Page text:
Man vs machine – the Schroders story

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By Jacqueline Loh, Head of Asia Trading, Schroders.
Schroders Asia first started using direct market access tools and algorithms for trade execution in 2006. Since then, the proportion of trades carried out via electronic execution has grown significantly in terms of volume of traded turnover. This would not have been possible without the increased sophistication of algos and refinement of TCA (transactions costs analysis) analytic tools to measure trading performance. In line with Schroders’ best execution policy of implementing trades with minimal total impact costs to clients, electronic trading was initially introduced to help traders minimise impact costs by gaining better overall control of their trades. It was not a conscious effort to pay less commission, although that later turned out to be one of the indirect results.
The journey over the past few years has been a very profitable and enlightening one. We made new discoveries every day, such as which broker provides the most hardy algos, which algos work best in which Asian markets, which ones were particularly suited for volatile markets. We continuously monitor the quality of our low touch and high touch execution, and the relative proportions of these to ensure that we are making optimal use of all the execution venues available to us.
The past few years have spawned a myriad of DMA and algo providers for Asia electronic trading, accompanied by a vast array of algorithms. It therefore made sense to try to differentiate between the algos as well as determine whether we were utilising algos in ways that added value.
Objective of the study: To determine if there are any significant differences in trading performance, measured against two benchmarks (arrival price and VWAP), between results achieved using fully automated algos and semi-automated algorithms.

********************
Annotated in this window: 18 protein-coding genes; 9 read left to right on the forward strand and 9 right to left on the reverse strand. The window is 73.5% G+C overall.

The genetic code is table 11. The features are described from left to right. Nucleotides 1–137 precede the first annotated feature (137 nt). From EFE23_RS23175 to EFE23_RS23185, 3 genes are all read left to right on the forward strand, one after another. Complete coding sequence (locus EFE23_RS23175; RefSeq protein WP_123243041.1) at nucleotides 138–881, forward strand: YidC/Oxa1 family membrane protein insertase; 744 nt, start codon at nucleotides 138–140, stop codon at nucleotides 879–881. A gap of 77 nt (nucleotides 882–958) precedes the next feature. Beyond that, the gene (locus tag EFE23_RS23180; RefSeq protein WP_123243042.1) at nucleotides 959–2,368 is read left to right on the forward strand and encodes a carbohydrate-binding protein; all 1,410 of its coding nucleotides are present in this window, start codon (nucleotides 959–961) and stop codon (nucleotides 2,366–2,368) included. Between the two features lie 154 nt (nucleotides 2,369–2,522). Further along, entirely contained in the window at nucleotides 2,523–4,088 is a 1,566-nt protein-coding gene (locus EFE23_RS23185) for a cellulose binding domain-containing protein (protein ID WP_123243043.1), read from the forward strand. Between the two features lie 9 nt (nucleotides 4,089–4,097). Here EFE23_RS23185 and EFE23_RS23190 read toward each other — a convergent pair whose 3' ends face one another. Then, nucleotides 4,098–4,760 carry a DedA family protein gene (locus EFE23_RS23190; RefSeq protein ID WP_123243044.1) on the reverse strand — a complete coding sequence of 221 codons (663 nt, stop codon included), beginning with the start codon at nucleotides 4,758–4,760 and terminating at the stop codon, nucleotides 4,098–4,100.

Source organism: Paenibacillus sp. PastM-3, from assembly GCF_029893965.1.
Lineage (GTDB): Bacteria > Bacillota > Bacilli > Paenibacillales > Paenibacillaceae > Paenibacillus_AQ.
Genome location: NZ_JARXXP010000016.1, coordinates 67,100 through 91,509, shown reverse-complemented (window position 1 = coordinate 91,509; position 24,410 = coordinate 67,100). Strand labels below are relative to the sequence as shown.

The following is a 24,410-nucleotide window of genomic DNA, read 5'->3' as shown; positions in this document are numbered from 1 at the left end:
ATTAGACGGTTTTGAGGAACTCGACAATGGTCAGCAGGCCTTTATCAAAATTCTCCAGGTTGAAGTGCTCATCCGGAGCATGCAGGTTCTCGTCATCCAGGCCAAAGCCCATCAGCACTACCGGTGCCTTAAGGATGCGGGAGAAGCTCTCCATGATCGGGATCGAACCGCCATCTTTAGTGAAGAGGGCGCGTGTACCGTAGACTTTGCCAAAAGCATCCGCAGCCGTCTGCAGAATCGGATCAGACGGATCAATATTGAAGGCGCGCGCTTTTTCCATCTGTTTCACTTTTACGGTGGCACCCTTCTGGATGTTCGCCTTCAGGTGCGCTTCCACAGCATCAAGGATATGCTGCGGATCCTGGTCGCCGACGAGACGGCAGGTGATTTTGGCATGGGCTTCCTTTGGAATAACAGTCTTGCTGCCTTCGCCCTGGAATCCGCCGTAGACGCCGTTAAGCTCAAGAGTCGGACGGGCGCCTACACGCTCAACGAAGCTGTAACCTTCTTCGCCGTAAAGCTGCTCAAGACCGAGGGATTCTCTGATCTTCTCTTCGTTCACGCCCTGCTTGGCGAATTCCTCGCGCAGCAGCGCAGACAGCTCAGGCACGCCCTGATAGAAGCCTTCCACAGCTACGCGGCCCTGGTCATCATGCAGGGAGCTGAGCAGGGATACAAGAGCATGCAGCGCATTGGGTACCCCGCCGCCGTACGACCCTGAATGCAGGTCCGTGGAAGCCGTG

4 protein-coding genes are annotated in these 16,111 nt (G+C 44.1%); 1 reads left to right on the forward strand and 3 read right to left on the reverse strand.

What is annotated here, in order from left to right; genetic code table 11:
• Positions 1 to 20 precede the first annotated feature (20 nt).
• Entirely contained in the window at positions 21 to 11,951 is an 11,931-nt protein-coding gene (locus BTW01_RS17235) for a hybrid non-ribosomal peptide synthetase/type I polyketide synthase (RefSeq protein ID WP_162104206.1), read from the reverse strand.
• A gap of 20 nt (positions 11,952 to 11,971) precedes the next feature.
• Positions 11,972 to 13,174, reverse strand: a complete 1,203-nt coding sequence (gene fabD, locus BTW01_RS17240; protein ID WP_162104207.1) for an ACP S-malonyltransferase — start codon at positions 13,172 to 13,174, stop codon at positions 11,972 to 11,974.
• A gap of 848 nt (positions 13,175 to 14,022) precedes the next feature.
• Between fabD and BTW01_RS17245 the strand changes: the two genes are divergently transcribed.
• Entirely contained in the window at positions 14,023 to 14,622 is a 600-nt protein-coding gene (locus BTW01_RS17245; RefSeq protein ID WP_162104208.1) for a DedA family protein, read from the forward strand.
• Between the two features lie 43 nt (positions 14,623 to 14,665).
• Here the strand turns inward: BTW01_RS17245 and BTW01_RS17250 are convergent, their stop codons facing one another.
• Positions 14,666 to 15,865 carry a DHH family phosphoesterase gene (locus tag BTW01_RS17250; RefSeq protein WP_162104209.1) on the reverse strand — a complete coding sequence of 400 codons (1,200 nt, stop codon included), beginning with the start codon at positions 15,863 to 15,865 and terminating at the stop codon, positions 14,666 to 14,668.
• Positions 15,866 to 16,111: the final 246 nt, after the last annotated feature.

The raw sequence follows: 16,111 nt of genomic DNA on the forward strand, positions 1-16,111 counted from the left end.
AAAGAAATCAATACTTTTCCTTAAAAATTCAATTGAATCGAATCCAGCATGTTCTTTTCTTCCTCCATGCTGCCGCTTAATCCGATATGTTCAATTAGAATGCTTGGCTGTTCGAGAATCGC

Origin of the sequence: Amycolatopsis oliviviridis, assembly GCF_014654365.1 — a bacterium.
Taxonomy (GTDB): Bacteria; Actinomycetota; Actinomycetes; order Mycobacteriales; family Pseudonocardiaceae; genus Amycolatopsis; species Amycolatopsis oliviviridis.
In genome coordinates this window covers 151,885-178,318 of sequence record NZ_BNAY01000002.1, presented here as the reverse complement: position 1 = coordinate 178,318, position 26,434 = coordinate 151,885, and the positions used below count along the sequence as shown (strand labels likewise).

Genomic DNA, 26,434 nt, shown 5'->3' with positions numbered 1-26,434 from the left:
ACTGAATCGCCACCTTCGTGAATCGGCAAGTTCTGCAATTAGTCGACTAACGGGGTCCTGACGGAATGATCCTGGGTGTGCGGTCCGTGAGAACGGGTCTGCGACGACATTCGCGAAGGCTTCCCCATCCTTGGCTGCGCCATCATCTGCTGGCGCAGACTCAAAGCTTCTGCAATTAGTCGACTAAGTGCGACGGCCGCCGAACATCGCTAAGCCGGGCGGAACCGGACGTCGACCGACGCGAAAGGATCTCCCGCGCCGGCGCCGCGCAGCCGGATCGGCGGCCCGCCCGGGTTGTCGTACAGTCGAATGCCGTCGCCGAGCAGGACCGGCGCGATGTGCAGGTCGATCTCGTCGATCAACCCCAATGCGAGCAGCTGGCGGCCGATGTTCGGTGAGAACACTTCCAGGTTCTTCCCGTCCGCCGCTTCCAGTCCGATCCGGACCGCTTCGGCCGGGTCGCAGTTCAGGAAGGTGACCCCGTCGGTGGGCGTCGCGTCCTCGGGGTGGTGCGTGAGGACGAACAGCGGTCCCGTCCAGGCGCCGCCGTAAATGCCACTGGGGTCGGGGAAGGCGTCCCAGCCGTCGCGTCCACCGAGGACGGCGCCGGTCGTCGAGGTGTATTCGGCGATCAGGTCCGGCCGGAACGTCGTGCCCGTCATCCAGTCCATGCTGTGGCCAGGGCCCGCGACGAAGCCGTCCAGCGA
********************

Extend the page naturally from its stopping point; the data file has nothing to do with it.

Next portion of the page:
Methodology
Using data for all of 2014, we classified all the trading strategies used by the Asia trading desk into the following two categories:
– Automated
– Semi-automated algos
Definition of automated algos: All auto schedule, auto participant type algos.
Definition of semi-automated algos: Algos with a high degree of trader input such as picking price levels and market timing.

The performance of all these algos were compared against two benchmarks – arrival price and VWAP.
Results
These are the results obtained from our two algo providers.


From the above graphs, it is clear that semi-automated algos outperform automated ones against both benchmarks – arrival price and VWAP. Divergence in performance is increasing with difficulty of trades, as represented by high ADV trades.


These results show the same trend – performance of semi-automated algos is superior with outperformance particularly marked in higher MDV type orders.
Where do we go from here
One reason for looking into this was to explore further scalability of our business i.e. if there is any deterioration in trading performance with maximum usage of algos. One Head of Execution Services had mentioned that our desk is the most scalable one he knows as we have been able to cope with large fluctuations in turnover without any change to headcount. This study shows that although efficiency can be enhanced by use of DMA tools and algorithms, the best results to the clients are achieved by a combination of trader judgement (e.g. by picking stock levels, market timing) and algorithms rather than use of fully automated algos. Differences in results are particularly marked in higher MDV orders. This has several implications for buy side trading desks. The average desk MDV (median daily volume) is a good indication of optimal algorithm usage for the desk. While desks with low average daily volume ( 20% or less as suggested by these results) may benefit from lower automation, higher average MDV desks do better with constructive trader input.
Amongst our automated algo suite, the algos we use most are the ones which enable us to accumulate or sell stock at certain levels while causing minimal market impact. Conversations with our brokers are therefore centred around refinement of their algos in such a way that allows us to trade size and yet not reveal our intent.
Automated algos too will continue to evolve to become less commoditised and more customised. We do have conversations with brokers around development of specialised, customised algos for us; however, we seem to perform better with those algos that require more manual intervention. Every desk will be different in this respect; that’s not surprising as there isn’t just one way to achieved desired outcomes.